Problems also arise when adapting to society. The Puer envisions himself as a bringer of meaning, rather than one who has to adapt. Hillman asks “The Puer may give us a sign, point the way, but will he give us a hand?” The inflated feelings of being superior, along with arrogance and defiance lead to difficulties at work and in relationships. Quite a few Puers don’t make it to mid-life; many of them die early in the ‘fast lane’ of drugs or impulsive adventure. Some get lost in religious militancy or sell out to the ‘company’. Still others flip over and surrender their individuality to clubs and organizations like the local softball team, the Elks, the Glee club or Alcoholics Anonymous. Without consciousness, men with a Puer Aeternus complex always become victims to their impulsiveness and self-destructiveness or collective movements like pathological materialism; political extremism or religious fanaticism sweep them up.
It needs to be emphasized that the Puer suffers from a most painful and despairing condition. To be on a never ending journey without a home, to pursue thrills and pleasures relentlessly at the expense of everything and everyone else, to impulsively defy society and women and yet need them desperately, to pay the price that lack of intimacy and commitment demands, to hungrily want success and not attain it, all leads to acute suffering and intense loneliness. As nature is much kinder towards excessive indulgences, impulsiveness, and unconsciousness in youth, it is not until the middle of life that the Puer’s life becomes problematic. The quest for euphoria always alternates with it’s opposite, namely dark and sinister moods of depression, irrational fears, physical breakdown or hypochondriasis. After pride and arrogance, always come despair and depression. It is in midlife that we get punished by our sins, not for them. Hillman feels the cure of the Puer lies in decay and in consciously facing wastage, affliction and moral horror. The Puer needs to confront his need for immediate gratification, his inflatedness, his self-destructive and strong dependencies, which he denies.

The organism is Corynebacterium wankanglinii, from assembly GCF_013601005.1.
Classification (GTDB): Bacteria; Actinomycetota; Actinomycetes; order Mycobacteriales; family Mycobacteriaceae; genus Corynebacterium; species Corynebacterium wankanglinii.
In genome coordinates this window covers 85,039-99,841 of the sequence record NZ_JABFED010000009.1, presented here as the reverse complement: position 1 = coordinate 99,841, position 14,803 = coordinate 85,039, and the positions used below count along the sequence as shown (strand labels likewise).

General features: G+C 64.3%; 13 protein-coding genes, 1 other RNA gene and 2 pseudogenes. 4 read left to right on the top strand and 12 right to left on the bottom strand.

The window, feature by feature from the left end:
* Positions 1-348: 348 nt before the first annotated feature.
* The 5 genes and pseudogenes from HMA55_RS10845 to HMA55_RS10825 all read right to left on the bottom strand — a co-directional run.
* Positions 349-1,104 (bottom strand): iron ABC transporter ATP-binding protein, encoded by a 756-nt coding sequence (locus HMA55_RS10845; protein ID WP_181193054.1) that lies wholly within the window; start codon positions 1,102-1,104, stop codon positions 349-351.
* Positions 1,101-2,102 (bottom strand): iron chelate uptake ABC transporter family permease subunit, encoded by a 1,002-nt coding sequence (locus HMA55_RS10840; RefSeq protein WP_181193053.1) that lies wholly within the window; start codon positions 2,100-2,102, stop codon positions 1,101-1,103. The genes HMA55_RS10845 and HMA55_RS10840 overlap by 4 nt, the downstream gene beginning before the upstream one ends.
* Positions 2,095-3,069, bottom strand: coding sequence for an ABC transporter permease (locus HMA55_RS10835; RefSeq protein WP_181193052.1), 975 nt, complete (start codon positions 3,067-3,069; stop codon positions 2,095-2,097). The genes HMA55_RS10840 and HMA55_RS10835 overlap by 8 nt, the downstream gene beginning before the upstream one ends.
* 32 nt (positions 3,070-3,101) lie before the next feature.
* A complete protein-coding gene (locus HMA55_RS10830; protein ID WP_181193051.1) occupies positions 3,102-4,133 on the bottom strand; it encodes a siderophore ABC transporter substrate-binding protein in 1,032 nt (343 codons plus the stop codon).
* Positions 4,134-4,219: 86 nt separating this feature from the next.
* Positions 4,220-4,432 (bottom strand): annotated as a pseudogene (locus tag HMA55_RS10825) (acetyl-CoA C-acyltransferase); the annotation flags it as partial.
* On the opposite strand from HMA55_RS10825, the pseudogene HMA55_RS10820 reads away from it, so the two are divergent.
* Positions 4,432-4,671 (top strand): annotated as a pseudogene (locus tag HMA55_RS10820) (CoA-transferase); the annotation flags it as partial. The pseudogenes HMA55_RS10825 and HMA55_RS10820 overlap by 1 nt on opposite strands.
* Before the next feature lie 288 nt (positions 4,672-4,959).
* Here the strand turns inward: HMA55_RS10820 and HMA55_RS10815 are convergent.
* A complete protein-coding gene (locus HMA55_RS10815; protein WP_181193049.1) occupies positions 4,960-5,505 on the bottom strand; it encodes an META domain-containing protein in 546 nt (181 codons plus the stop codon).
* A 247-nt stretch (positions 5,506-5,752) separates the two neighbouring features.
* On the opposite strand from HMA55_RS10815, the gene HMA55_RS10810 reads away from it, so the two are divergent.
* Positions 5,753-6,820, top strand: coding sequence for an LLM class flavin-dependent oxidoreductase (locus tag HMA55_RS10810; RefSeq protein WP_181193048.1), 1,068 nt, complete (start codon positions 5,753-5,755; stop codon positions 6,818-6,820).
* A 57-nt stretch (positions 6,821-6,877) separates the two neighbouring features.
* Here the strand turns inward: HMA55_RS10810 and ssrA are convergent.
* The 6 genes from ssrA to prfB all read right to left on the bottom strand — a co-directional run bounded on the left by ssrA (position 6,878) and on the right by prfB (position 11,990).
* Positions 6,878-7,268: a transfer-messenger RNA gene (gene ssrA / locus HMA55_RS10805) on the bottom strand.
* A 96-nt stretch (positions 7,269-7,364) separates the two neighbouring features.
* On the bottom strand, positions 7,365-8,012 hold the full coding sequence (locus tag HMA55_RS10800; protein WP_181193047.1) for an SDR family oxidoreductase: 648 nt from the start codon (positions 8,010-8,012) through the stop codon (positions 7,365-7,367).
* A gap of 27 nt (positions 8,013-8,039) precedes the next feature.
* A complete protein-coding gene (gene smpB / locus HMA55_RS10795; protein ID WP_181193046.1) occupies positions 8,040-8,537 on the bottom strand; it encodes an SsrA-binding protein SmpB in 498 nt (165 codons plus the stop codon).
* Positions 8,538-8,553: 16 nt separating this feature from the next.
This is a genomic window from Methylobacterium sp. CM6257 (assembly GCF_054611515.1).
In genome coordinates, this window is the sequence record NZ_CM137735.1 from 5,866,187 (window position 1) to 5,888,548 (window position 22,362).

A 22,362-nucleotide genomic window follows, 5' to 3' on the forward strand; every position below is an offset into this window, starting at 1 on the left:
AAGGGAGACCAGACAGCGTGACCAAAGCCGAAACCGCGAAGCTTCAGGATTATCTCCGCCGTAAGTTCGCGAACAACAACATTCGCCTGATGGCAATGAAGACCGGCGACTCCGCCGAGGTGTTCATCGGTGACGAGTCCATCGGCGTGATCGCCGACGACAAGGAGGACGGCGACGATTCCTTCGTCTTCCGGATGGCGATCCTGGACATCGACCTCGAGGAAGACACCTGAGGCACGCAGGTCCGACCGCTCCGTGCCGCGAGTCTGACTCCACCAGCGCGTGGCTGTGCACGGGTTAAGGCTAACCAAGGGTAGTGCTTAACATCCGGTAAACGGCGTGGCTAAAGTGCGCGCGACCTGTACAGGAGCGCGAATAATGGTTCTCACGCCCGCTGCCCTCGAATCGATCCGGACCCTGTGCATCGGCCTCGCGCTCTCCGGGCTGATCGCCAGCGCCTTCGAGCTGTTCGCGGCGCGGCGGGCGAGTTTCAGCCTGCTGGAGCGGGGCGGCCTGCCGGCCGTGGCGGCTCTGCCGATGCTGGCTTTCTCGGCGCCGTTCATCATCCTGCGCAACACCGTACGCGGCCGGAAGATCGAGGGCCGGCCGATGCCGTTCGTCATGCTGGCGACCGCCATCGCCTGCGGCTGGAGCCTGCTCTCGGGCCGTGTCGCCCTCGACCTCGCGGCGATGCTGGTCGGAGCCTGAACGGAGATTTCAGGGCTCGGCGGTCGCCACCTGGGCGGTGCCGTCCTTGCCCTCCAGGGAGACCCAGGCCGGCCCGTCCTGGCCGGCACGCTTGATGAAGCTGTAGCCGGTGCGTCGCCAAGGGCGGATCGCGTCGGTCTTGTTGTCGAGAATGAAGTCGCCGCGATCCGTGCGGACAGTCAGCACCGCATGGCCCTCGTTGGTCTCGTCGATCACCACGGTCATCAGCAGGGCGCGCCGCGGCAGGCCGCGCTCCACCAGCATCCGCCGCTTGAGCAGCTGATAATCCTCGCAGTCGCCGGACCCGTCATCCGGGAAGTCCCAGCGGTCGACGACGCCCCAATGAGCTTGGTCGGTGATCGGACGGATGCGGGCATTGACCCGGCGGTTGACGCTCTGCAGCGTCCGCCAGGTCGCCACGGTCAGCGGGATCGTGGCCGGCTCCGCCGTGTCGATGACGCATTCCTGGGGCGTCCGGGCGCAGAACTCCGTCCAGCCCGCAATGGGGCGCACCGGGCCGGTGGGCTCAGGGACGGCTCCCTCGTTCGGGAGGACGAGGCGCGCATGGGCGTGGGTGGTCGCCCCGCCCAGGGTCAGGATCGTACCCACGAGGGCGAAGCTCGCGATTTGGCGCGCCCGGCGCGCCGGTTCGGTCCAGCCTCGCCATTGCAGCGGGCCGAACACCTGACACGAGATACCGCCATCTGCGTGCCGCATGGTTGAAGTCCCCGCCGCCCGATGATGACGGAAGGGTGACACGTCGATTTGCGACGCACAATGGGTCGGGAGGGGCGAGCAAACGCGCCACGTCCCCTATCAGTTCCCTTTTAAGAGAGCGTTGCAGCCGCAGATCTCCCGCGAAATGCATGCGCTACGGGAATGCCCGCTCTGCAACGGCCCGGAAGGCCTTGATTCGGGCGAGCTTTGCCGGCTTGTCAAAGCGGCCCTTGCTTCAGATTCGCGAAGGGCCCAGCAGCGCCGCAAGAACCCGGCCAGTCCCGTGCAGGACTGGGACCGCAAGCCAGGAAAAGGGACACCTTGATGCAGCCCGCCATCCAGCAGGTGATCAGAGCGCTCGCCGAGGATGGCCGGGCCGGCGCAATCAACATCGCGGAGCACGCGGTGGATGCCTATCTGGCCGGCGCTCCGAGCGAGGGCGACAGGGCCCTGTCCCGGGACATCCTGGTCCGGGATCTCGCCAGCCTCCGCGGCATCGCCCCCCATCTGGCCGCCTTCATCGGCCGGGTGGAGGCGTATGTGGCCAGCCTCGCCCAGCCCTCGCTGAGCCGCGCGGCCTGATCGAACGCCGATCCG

One the positive side, the Puer’s willingness to begin anew, take risks, his spontaneity, potential creativity, childlikeness can be helpful, if he can harness this energy consciously and ethically. The Puer archetype carries the hope of the ever-present potential of beginning anew. We do not want to clip the wings of the Puer energy, it can serve all of us. There are other men who are totally passive and have no fire at all and one wishes that somehow a ‘Puer spark’ would ignite some form of action and wake them from their pathetic slumber.
One for all and all for one.
Dr. Peter Milhado – Copyright © 2009